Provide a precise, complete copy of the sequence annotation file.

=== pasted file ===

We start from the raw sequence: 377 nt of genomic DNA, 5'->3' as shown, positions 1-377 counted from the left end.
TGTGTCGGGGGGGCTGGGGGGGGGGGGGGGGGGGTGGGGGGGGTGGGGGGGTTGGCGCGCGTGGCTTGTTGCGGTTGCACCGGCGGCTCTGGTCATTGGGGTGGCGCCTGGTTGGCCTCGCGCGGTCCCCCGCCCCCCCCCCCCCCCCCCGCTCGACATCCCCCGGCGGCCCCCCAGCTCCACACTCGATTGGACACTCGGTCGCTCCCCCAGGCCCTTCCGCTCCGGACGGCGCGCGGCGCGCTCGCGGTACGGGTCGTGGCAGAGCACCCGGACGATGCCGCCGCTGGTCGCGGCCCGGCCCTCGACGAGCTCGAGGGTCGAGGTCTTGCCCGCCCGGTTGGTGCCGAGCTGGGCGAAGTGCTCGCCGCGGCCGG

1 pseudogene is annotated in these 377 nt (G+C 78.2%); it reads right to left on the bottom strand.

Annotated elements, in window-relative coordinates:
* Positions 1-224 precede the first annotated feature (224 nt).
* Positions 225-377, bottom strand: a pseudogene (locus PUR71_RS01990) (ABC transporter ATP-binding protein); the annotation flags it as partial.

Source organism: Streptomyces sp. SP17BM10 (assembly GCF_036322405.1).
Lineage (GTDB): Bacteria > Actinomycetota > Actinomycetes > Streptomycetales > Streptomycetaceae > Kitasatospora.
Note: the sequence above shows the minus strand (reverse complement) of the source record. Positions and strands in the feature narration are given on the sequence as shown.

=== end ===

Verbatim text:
We start from the raw sequence: 377 nt of genomic DNA, 5'->3' as shown, positions 1-377 counted from the left end.
TGTGTCGGGGGGGCTGGGGGGGGGGGGGGGGGGGTGGGGGGGGTGGGGGGGTTGGCGCGCGTGGCTTGTTGCGGTTGCACCGGCGGCTCTGGTCATTGGGGTGGCGCCTGGTTGGCCTCGCGCGGTCCCCCGCCCCCCCCCCCCCCCCCCGCTCGACATCCCCCGGCGGCCCCCCAGCTCCACACTCGATTGGACACTCGGTCGCTCCCCCAGGCCCTTCCGCTCCGGACGGCGCGCGGCGCGCTCGCGGTACGGGTCGTGGCAGAGCACCCGGACGATGCCGCCGCTGGTCGCGGCCCGGCCCTCGACGAGCTCGAGGGTCGAGGTCTTGCCCGCCCGGTTGGTGCCGAGCTGGGCGAAGTGCTCGCCGCGGCCGG

1 pseudogene is annotated in these 377 nt (G+C 78.2%); it reads right to left on the bottom strand.

Annotated elements, in window-relative coordinates:
* Positions 1-224 precede the first annotated feature (224 nt).
* Positions 225-377, bottom strand: a pseudogene (locus PUR71_RS01990) (ABC transporter ATP-binding protein); the annotation flags it as partial.

Source organism: Streptomyces sp. SP17BM10 (assembly GCF_036322405.1).
Lineage (GTDB): Bacteria > Actinomycetota > Actinomycetes > Streptomycetales > Streptomycetaceae > Kitasatospora.
Note: the sequence above shows the minus strand (reverse complement) of the source record. Positions and strands in the feature narration are given on the sequence as shown.